While Biden withheld launching a new peace process, the president resumed aid to the Palestinians that was cut by Trump and announced in July $100 million to the east Jerusalem Hospital network, which largely treats Palestinians from the West Bank and Gaza Strip.
Nides said the point is to help the Palestinian people live a better life. He believes this will in turn strengthen Israel by reducing the threat of violence against Israelis.
“The Palestinians know we’re their closest friend — closest friend with money, right? … And I think they believe we want to help them … They would like, obviously, a roadmap to peace, but, you know, I wake up every day trying to figure out how we can make their life a little better,” he said.
“The Palestinians know we’re their closest friend. … They would like, obviously, a roadmap to peace, but, you know, I wake up every day trying to figure out how we can make their life a little better.”— Tom Nides, U.S. ambassador to Israel
“You have to be an incrementalist in this business … but that’s what we try to do.”
The West Bank feels like a tinderbox amid deep resentment in the largely lawless cities of Jenin and Nablus with the Palestinian Authority and its 17-year leader Mahmoud Abbas, who is 87. It is further enflamed by increased counterterrorism operations in these territories by Israel.
“First and foremost security of the state of Israel is utmost in our minds, but also, we don’t want innocent people killed,” Nides said. “We don’t want the cycle to get out of control, which we’ve seen over and over again. We’re trying to stop the cycle before it gets out of control.”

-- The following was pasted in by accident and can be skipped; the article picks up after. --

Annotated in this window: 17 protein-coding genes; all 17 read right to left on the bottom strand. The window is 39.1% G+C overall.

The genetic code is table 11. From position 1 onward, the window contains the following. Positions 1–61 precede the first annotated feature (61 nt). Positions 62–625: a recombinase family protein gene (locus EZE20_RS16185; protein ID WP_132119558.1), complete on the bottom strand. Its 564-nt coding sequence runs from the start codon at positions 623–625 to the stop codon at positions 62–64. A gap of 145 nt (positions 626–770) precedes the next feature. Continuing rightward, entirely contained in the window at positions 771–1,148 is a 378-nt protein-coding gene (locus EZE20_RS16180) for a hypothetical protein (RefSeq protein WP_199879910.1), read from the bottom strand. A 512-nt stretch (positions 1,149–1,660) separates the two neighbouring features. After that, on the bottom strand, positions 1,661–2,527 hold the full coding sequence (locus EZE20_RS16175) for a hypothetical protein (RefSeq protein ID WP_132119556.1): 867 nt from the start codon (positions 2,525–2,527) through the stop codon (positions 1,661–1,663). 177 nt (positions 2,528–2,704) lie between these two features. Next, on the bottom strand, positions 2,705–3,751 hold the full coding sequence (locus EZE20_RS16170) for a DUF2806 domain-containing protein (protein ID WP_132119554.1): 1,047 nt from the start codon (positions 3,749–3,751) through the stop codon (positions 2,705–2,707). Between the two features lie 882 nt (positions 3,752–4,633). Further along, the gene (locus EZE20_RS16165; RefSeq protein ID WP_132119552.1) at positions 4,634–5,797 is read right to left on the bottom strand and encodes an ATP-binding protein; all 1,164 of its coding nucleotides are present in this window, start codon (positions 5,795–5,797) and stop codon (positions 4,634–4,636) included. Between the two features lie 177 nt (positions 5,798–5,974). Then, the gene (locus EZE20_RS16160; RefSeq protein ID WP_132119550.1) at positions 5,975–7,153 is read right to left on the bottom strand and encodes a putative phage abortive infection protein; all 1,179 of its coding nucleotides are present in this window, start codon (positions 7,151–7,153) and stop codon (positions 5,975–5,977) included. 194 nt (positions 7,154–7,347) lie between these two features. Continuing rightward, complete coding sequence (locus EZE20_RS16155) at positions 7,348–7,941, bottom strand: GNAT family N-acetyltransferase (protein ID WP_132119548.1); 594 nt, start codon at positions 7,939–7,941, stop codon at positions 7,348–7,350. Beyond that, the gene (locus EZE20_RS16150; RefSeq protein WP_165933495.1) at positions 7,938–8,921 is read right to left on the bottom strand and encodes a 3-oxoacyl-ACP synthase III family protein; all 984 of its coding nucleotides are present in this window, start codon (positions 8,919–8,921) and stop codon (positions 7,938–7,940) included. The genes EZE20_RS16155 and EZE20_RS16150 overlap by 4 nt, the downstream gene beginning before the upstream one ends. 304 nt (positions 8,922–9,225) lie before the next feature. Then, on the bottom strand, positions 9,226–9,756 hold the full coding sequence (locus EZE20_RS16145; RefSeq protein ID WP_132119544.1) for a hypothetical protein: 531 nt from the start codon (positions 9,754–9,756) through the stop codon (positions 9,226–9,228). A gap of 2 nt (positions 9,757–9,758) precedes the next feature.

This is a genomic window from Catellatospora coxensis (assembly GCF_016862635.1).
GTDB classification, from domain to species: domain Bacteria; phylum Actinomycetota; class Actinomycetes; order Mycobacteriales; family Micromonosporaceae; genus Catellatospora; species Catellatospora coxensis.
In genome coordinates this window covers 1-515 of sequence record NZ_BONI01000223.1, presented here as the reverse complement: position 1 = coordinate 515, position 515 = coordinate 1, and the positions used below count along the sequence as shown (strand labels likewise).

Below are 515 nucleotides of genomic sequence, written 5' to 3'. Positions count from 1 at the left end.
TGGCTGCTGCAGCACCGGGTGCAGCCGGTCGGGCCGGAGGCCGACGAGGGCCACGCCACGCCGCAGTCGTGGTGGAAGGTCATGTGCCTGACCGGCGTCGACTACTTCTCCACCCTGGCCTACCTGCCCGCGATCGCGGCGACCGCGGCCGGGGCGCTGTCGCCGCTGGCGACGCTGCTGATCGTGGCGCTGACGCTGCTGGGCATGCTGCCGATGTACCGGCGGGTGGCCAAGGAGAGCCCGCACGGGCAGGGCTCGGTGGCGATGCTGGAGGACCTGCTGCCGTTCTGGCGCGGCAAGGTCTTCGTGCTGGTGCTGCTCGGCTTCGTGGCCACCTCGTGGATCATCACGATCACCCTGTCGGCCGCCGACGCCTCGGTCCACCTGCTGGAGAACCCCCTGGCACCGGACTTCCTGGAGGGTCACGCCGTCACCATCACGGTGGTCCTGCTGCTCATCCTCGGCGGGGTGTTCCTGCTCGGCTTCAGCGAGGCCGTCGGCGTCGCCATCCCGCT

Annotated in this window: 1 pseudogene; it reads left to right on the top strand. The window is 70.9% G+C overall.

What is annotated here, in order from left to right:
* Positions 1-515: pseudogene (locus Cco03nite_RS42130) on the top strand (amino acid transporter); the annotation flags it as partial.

Nides’s focus on the Palestinians is the source of the few cracks in the U.S.-Israel relationship.
While the administration has not pushed back on Israel’s demands to keep the U.S. consulate in Jerusalem closed, even though it acted as a de-facto embassy to the Palestinians, Nides said that the 70-member staff operating from that building, but under the title “Office of Palestinian Affairs,” are in essence the consulate.
“We still want to open it. Secretary Blinken has talked to [Israeli Prime Minister Yair] Lapid multiple times. We want to keep pushing them,” he said, adding “it’s totally operating. But you know, symbolism matters, and we want to open it.”
Another point of tension is Israel’s opposition to the Biden administration’s withholding of support for Israel labeling six Palestinian NGOs as terrorist organizations. “They’ve been unhappy with us, that we haven’t come out aggressively in support of the actions they took,” Nides said.
U.S. pushback on Israel to exercise “accountability” in the killing of Shireen Abu Akleh, a Palestinian-American journalist for Al Jazeera, is another sore point.
Abu Akleh was shot and killed in May while covering an Israeli security raid in Jenin. An Israeli investigation concluded that she was likely killed by unintentional gunfire from the Israeli Defense Forces.
Ambassador to Israel Tom Nides helps package food for needy Israeli-Jewish families ahead of the celebration of Rosh Hashana, the New Year, during an event with the organization Leket Israel on September 20, 2022. (Courtesy)